She expected some hassles, the kind that happen whenever you switch insurers. She just didn’t expect the hassles to be quite this hard.

“I dissolved in tears the day before yesterday, on the phone with Anthem,” she said last week. “When it’s your health, when you’re uncomfortable, and you’ve got somebody on the phone who can’t answer your questions, that was a definite low moment of feeling like I was up against a corporation that was much more concerned with their bottom line than with my well-being.”

She doesn’t know yet if her doctor will take the Anthem plan, which uses a limited network that doesn’t include Concord Hospital or its physician practices.

She doesn’t know if she’ll get reimbursed for the weeks of paying out of pocket for her prescription, and she doesn’t know if she’ll have to go through this all over again when she – hopefully – gets employer-sponsored coverage at a Maine church this fall.

She hesitated before answering when asked if the $200 a month savings was worth the fight.

“It’s all very exciting, that’s what I keep telling myself. I’m doing a job I completely love, and I wouldn’t have gone back to school if I didn’t know this coverage was coming. But it still feels, to me, like tweaking a bad system. I don’t think the Affordable Care Act goes far enough, because I’m a firm believer that healthy people are a social benefit that’s worth paying for with our tax dollars.”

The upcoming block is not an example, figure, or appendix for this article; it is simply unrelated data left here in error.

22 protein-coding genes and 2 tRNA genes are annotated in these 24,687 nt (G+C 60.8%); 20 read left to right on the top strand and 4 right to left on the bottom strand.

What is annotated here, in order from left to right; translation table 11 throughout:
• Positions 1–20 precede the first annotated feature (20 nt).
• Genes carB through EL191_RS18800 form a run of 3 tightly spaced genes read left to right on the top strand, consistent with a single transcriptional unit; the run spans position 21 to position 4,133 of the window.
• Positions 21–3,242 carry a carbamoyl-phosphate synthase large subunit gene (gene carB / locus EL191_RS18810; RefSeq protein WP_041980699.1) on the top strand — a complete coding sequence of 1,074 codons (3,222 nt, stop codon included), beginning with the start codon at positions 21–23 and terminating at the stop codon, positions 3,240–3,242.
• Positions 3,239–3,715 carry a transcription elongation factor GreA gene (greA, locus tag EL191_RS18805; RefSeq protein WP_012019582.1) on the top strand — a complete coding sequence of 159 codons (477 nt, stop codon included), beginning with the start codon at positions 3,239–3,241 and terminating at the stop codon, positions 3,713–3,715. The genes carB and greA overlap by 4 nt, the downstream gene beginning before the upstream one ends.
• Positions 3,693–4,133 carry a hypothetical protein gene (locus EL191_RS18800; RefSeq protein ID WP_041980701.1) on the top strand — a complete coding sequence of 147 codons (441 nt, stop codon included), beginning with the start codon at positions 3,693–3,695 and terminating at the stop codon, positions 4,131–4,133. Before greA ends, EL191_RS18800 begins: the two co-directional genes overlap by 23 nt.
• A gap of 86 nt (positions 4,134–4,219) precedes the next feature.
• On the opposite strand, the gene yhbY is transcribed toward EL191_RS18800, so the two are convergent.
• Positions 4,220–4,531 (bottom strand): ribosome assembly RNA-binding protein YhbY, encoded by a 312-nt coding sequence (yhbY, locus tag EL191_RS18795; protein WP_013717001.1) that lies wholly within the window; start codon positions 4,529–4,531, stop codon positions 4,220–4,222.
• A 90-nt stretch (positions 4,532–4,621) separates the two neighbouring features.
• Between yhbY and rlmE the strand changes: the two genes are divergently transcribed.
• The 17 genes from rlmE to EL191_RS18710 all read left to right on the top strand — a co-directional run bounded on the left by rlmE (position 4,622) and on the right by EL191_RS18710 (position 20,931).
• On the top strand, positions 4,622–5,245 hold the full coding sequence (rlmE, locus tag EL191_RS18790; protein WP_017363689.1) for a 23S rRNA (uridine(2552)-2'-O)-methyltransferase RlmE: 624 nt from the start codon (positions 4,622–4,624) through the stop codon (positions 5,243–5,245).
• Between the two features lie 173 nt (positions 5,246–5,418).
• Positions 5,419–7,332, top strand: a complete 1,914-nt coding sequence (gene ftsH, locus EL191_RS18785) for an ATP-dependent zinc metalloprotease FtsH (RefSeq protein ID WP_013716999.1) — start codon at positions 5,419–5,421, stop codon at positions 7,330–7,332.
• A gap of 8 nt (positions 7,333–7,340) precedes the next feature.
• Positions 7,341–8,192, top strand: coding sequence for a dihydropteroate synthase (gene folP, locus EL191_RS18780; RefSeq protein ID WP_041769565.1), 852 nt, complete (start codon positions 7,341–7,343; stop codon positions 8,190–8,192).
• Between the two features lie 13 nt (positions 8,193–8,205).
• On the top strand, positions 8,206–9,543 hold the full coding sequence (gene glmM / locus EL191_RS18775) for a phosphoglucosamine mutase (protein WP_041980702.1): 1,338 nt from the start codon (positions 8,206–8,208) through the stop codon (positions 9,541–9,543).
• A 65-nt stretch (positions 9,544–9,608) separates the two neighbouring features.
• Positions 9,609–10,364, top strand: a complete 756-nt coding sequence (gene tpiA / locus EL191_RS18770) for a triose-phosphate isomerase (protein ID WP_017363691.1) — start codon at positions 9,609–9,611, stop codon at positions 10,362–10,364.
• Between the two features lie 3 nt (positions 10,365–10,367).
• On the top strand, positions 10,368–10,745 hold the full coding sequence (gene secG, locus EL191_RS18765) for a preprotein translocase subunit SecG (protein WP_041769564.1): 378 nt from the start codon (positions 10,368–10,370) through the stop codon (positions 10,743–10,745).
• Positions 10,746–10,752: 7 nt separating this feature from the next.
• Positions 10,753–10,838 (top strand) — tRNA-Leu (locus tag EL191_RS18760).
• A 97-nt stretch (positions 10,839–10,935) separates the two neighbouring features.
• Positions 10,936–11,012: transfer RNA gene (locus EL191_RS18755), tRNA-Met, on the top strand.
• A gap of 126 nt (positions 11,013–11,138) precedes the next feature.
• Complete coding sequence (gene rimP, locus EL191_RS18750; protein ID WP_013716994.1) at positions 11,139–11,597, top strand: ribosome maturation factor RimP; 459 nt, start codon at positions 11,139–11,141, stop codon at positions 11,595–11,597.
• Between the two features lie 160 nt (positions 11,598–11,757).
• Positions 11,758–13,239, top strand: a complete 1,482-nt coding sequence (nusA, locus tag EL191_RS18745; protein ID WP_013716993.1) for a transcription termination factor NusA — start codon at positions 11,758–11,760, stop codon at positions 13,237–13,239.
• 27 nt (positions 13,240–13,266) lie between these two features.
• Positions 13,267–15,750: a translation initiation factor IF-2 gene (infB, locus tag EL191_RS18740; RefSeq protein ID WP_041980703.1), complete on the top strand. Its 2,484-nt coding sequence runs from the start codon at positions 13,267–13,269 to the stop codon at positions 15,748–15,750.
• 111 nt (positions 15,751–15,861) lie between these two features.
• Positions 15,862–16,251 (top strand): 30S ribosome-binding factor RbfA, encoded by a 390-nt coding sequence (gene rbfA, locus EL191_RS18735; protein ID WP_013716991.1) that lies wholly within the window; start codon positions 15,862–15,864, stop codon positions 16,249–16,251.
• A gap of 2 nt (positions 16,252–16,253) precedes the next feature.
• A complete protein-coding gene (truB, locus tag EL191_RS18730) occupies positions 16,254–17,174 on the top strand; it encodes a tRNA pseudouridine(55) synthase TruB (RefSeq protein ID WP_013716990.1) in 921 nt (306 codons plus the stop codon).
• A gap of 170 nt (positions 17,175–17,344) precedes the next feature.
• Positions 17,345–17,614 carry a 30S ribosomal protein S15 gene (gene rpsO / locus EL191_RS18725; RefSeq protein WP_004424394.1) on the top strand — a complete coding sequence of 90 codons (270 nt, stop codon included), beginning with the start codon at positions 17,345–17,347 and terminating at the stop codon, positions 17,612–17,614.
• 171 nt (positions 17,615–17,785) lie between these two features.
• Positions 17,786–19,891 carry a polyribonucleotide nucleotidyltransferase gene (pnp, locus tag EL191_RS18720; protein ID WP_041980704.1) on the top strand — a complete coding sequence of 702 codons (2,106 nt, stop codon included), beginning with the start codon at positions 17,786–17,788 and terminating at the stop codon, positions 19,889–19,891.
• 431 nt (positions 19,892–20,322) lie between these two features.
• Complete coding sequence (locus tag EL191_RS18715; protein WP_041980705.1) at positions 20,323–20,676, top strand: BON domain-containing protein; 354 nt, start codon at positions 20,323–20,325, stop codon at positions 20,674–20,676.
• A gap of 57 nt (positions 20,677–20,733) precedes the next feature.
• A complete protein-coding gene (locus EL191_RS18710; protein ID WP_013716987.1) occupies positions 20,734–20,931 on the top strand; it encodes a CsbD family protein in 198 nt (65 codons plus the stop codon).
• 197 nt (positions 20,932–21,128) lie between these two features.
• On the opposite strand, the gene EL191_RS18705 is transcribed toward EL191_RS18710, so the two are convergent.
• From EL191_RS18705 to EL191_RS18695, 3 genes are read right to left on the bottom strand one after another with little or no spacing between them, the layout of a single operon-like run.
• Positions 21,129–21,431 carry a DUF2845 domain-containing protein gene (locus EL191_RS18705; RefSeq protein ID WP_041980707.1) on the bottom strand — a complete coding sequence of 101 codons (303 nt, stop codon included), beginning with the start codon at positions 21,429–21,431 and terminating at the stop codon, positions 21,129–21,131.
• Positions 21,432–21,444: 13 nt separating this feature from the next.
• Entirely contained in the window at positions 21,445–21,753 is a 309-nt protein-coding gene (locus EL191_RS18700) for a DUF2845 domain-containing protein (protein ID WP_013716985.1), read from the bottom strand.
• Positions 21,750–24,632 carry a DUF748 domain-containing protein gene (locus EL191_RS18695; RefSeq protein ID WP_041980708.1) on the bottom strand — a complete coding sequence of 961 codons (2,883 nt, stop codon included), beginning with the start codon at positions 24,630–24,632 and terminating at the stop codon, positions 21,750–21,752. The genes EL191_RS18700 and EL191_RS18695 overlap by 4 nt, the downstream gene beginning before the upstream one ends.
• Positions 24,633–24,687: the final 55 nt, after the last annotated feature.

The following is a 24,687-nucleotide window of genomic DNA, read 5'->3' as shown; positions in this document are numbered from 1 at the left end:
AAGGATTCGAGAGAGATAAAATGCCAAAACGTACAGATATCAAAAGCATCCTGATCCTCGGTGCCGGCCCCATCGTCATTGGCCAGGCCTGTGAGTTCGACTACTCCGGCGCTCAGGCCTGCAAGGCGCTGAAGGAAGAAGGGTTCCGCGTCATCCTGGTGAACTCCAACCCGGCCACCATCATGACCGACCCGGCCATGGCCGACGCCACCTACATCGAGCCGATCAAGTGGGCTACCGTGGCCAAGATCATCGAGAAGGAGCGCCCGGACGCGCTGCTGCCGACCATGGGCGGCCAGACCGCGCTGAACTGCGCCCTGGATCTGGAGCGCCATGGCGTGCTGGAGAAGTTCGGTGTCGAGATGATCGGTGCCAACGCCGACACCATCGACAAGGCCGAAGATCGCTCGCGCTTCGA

‘Time to breathe’

Keri Wolfe, 27, didn’t start looking at HealthCare.gov right away when it went live in October. She was hoping the state would expand Medicaid to healthy low-income adults, as allowed under the Affordable Care Act, and that she might qualify for health care that way.

Despite working and volunteering between 55 and 60 hours a week teaching history and writing courses at NHTI and Granite State College and providing child care, she was making just above the federal poverty limit last year, she said.

When a special legislative session failed to reach a consensus on an expansion plan in late November, she sat down to enroll in an Anthem plan on the exchange.

By then, the technological kinks had been worked out and the one glitch she ran into was solved with a 10-minute phone call to a government hotline, she said.

Her premiums went from $680 a month – more than her rent and heating bill combined – to $66.

“It’s been a godsend. My car needed a significant amount of work at the beginning of February. I was barely breaking even in the fall. With the car troubles, I would have been really bad,” she said.

But, she said, “it’s been a little bit of a different story dealing with Anthem. They clearly had some backlog. It sounded like they were not quite prepared to handle the rollout.”